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  The Big Picture - Taking Stock  

Living in retirement requires the careful balancing of income and expense, much as it does at any earlier period in your life.  However, the equation in your later years shifts, from employment income, to income that can be earned from one’s accumulated financial assets, combined with social security and any pension benefits that you may have earned while working.  Further, for most people, retirement involves spending down savings that have been accumulated during their years of paid employment.  And all of this must be done within a context that includes an uncertain lifespan and the unpredictability of long-term healthcare needs. 

While this challenge can be met, it requires an analytical approach that is quite different from that employed during your middle life when you had a significant recurring earned income and you’re your investment goals were typically focused on long-term growth in your investment portfolio.  Furthermore, this process requires more continuing attention now than when you were younger, and it offers less margin for error, and fewer opportunities to recover from mistakes and recoup losses.


Getting the "big picture" and undertaking a thorough planning of your financial future during retirement requires taking stock of your current situation.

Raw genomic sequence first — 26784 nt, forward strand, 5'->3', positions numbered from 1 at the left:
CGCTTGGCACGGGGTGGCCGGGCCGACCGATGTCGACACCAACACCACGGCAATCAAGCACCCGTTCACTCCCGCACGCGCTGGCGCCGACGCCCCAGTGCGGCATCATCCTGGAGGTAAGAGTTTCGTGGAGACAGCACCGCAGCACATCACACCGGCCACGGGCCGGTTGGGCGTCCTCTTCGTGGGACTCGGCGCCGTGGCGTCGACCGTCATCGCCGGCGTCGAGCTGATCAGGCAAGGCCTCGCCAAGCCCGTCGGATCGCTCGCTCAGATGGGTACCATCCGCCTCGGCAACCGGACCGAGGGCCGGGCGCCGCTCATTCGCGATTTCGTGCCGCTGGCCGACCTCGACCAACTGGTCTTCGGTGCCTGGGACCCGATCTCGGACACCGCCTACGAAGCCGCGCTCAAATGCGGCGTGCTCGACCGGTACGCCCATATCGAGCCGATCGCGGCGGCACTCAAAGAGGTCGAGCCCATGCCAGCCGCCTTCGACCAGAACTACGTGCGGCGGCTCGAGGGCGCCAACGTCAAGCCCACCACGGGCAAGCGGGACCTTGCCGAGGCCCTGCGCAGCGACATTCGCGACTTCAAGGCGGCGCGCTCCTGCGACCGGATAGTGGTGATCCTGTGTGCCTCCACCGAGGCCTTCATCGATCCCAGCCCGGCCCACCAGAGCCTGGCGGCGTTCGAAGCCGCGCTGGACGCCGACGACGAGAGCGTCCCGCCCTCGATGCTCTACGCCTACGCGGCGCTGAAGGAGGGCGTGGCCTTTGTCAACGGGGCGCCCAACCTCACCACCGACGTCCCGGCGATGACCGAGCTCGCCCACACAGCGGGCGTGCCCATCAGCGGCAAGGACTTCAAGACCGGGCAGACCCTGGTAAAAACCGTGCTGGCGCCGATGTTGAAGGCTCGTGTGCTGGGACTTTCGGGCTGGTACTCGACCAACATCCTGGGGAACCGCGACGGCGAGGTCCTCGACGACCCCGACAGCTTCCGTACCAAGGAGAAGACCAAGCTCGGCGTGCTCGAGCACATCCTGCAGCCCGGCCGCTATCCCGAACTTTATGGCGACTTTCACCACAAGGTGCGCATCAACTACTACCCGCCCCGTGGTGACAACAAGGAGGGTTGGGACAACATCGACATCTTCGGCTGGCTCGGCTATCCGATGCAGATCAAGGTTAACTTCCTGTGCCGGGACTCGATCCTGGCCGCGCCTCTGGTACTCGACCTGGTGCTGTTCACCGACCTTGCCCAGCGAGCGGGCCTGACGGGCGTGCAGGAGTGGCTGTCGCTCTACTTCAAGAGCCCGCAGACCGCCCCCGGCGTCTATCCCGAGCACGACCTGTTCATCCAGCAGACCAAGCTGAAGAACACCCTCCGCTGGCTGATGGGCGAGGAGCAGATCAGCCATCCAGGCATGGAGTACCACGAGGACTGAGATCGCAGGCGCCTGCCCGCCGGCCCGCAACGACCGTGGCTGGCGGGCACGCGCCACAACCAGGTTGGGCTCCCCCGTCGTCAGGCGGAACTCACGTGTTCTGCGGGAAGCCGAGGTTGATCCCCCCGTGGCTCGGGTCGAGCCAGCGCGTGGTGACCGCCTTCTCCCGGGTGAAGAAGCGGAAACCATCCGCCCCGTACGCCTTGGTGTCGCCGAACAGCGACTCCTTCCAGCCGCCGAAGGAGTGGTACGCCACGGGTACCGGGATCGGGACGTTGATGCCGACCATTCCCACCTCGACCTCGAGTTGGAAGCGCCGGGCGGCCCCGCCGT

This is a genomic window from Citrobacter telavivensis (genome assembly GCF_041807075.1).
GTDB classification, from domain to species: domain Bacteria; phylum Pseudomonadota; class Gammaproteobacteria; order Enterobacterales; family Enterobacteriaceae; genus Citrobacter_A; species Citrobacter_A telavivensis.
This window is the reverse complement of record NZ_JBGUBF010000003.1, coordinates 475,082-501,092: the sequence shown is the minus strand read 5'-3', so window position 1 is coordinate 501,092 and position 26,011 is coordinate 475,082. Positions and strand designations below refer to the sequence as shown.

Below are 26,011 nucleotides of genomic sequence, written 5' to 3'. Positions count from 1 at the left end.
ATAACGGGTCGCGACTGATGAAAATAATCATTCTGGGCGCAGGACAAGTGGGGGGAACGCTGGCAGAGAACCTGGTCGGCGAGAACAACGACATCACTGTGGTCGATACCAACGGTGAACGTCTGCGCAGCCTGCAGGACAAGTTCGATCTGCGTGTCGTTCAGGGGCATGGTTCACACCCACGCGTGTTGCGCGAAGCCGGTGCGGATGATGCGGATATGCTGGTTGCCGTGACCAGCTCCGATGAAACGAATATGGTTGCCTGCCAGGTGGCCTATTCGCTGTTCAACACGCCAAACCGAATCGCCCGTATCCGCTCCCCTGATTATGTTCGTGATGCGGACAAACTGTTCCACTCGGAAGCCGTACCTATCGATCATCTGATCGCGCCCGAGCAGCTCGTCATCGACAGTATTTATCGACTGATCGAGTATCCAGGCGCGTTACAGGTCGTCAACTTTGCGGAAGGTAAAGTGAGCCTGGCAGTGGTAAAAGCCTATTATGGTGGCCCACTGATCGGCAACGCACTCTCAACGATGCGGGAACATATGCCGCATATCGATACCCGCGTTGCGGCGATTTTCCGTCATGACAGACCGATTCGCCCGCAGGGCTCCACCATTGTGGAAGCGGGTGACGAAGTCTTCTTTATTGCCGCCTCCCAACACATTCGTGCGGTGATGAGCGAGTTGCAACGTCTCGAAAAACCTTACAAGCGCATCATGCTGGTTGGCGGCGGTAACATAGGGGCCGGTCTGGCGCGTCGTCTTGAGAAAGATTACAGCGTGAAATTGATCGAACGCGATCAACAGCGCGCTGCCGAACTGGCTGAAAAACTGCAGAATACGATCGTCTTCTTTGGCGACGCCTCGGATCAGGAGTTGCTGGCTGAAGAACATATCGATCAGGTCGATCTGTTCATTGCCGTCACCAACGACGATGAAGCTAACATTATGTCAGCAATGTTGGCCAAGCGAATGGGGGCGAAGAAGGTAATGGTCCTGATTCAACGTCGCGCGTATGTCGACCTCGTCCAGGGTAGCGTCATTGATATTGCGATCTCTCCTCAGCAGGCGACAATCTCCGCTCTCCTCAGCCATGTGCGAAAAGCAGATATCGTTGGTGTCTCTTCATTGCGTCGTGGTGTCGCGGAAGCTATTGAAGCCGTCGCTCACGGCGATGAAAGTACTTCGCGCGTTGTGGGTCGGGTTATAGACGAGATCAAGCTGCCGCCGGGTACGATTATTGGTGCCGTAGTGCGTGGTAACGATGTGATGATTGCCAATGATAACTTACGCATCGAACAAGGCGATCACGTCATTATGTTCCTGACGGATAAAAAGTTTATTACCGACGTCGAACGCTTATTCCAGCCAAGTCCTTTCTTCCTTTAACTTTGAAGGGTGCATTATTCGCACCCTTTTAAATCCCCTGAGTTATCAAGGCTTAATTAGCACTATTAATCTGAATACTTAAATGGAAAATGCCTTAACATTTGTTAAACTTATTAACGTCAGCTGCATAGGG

The necessary first step is taking inventory of the various assets, liabilities,

A word about pronouns -- The language throughout these Information & Tools pages is generally consistent in referring to “you” or “your” situation as an elder, that is, someone already in the retirement phase of his life.  In fact, we understand that we may often be speaking to you, an adult child, who is trying to help an elder parent or may even be seeking information for your own personal planning.


So, in the one case, “you” make in fact be you, who is either looking for ways to ease your personal financial management chores, or perhaps are comfortably managing in retirement, but want to prepare for the day when your ability to manage financial tasks may ebb.


In the other case, you may be seeking assistance in helping to manage the financial affairs of a parent or other loved one.  In either case “you” in these pages refers to the person whose financial affairs are being managed.

income sources and expenses which you currently face.  Further, this is a good time to locate, organize and safely file numerous non-financial documents so they are readily available when needed.  Disorganized records inevitably result in financial decisions being put off or ignored.  Having them in good order will give the lay of the land, increase clarity, and your energy to deal with creating or improving your financial plan.  Also, it will help the executor of your estate better fulfill your wishes when the time comes.


Get started with our checklists of Documents and Records.

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